Each year, about 30 percent of ACT test-takers earn scores at or above the College Readiness Benchmark.
That means that about 70 percent do not. Some students score below the benchmark because they are not ready for college-level academics. Others, however, may simply be unfamiliar with the test material.
This happens for a few reasons. Sometimes, tricky math problems or nuanced writing mechanics are above a student's ability. But usually, students have simply forgotten material they learned long ago or failed to practice fundamental reading and problem-solving skills.
Luckily, that issue is easily fixed. By building and maintaining grammar, reading, and problem-solving skills over time, your student can take the stress out of standardized testing.
Here's what your students should be doing now to help them earn their best scores:
1. Read for Fun
Students who read outside of school are miles ahead of their peers in vocabulary, grammar and reading comprehension.
In fact, a student's attitude toward reading is a better predictor of his or her academic achievement than parent income or education. Student who read because they want to consistently outpace students who only read when extrinsically motivated by grades, rewards, or punishments.
How can parents encourage children to become self-motivated readers? There are two ways: limiting screen time and connecting kids with reading materials that suits their interests.
Not every student will enjoy "academic" reading like historical nonfiction, essays or canonical literature -- and that's okay! All reading helps build essential language skills. So put a password on that laptop and join your student on a trip to the bookstore or library.
2. Review Grammar
While the ACT, SAT, and PSAT test extensively on grammar, most English teachers stop reviewing these concepts after middle school. By junior high, many students have forgotten foundational grammar concepts like parts of speech, comma rules, and simple subjects and predicates.
The solution to this is to review incrementally. Cramming for the ACT or SAT is impossible, because of the breadth of material the test covers. Preparing for these tests requires either a few months of intensive practice or a few years of regular review.
Help your child build time into her homework schedule for short review sessions. With due dates looming, it can be tough to make time for relearning old concepts, but it's essential for success on college entrance exams and other important standardized tests.
The best way to review is to keep detailed class notes. There are also excellent online resources for reviewing grammar concepts. Every iLearn Academy students gets a free account on IXL.com, which contains a huge database of grammar, vocabulary, reading and math exercises.
3. Don't Forget About Algebra
Algebra is the foundation of mathematical problem-solving in high school and beyond, so the ACT Math section tests heavily on algebraic concepts. While students take Geometry, however, their focus shifts to non-algebraic concepts like proofs and trigonometry, and it's easy to forget Algebra skills from years past.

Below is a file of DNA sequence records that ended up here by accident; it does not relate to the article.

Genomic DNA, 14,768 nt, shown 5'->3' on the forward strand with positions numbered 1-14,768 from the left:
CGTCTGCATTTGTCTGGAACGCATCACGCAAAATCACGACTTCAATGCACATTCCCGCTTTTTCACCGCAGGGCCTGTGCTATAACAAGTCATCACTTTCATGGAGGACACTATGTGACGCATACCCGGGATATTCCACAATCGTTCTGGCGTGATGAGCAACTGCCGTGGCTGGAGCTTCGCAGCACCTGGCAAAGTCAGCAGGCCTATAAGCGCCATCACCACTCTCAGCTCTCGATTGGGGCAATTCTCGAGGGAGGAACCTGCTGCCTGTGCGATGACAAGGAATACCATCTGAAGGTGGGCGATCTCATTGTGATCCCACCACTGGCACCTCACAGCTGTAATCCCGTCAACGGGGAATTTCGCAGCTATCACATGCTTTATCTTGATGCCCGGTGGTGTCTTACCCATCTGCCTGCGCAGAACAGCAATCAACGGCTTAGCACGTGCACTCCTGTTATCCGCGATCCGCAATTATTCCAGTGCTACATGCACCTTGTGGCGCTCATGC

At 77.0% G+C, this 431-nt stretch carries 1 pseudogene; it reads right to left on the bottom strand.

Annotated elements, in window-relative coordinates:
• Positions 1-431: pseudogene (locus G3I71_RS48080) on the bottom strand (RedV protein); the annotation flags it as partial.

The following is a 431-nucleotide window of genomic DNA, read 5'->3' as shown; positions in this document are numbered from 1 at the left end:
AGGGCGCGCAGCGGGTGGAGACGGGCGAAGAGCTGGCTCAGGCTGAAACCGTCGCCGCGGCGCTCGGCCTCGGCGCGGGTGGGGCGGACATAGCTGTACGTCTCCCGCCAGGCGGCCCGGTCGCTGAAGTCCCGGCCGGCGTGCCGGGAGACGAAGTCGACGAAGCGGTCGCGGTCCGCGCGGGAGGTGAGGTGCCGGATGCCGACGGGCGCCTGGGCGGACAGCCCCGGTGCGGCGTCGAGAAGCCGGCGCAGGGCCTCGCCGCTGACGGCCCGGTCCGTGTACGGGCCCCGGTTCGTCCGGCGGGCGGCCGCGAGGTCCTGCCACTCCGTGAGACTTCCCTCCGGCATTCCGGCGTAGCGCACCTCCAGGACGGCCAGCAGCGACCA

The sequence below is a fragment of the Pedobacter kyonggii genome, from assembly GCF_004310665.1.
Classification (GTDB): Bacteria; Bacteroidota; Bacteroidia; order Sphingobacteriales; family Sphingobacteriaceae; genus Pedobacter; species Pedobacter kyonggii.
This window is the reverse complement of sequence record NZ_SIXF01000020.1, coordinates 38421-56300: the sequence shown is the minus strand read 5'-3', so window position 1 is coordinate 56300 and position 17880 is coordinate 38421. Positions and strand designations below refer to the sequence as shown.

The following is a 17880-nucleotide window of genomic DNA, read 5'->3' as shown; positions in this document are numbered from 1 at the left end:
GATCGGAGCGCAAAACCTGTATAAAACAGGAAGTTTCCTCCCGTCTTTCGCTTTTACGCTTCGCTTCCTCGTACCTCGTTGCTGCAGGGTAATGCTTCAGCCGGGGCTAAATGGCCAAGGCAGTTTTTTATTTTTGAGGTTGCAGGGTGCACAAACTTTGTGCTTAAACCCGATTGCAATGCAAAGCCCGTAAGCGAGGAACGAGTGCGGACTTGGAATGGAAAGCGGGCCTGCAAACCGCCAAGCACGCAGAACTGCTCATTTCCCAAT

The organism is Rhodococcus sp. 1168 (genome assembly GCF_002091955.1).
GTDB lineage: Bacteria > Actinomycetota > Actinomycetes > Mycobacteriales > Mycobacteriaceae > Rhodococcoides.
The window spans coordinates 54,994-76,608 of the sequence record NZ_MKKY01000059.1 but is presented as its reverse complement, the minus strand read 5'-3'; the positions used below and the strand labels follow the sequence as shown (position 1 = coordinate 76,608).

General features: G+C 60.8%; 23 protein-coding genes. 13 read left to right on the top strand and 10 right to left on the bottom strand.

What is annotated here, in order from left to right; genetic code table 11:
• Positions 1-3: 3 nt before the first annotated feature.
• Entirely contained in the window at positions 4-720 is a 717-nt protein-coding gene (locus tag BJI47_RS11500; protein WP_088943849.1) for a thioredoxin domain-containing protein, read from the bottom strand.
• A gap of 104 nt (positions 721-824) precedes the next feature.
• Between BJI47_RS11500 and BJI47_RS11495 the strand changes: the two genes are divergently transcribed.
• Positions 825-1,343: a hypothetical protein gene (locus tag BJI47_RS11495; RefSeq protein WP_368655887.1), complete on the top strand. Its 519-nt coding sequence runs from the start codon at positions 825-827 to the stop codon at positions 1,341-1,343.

If your student takes Geometry right before taking the ACT, make sure he or she thoroughly reviews Algebra concepts like systems of equations, quadratic functions, graphing linear inequalities, solving linear equations, and setting up expressions. (Make sure he uses ACT-style word problems and not just numerical ones!)
4. Focus on Nonfiction
Often, a test's biggest reading comprehension challenges come in the form of nonfiction passages. The ACT, for example, contains science, humanities and social studies passages. If students are unfamiliar with the common structures and devices of nonfiction passages, their scores can suffer.
Talk with your student's science, history and English teachers about their use of nonfiction passages. Will students be exposed to scholarly articles and journalism in science, history and the humanities -- or will most of their reading come from a textbook? If that's the case, connect your students with engaging nonfiction articles from sources like Time Magazine, National Geographic and The Economist.
How to Prepare
All in all: The best way to prepare for standardized tests is to set aside some time each week or each month for cumulative review.
Use class notes and resources like IXL.com to check in on grammar, Algebra, and informational reading skills.
Help your student develop a love of reading by connecting her with books and magazines she enjoys and limiting screen time.
We know it can be tough to monitor your child's homework routine and hold him accountable for standardized test preparation. iLearn Academy's Test Prep Gym lets students prepare for standardized tests on their own schedules with a multitude of real practice tests and skill-building exercises. Just come by our center, grab a test booklet and start practicing. There are always tutors available to check work, correct missed answers and review tricky concepts.
Additionally, iLearn Academy half-day summer programs include two free hours of standardized test prep each week for PSAT 8-9, PSAT/NMSQT, ACT or SAT when you enroll before May 18.
To sign up for summer test prep, classes, or Test Prep Gym, read about our summer programs or download our enrollment form.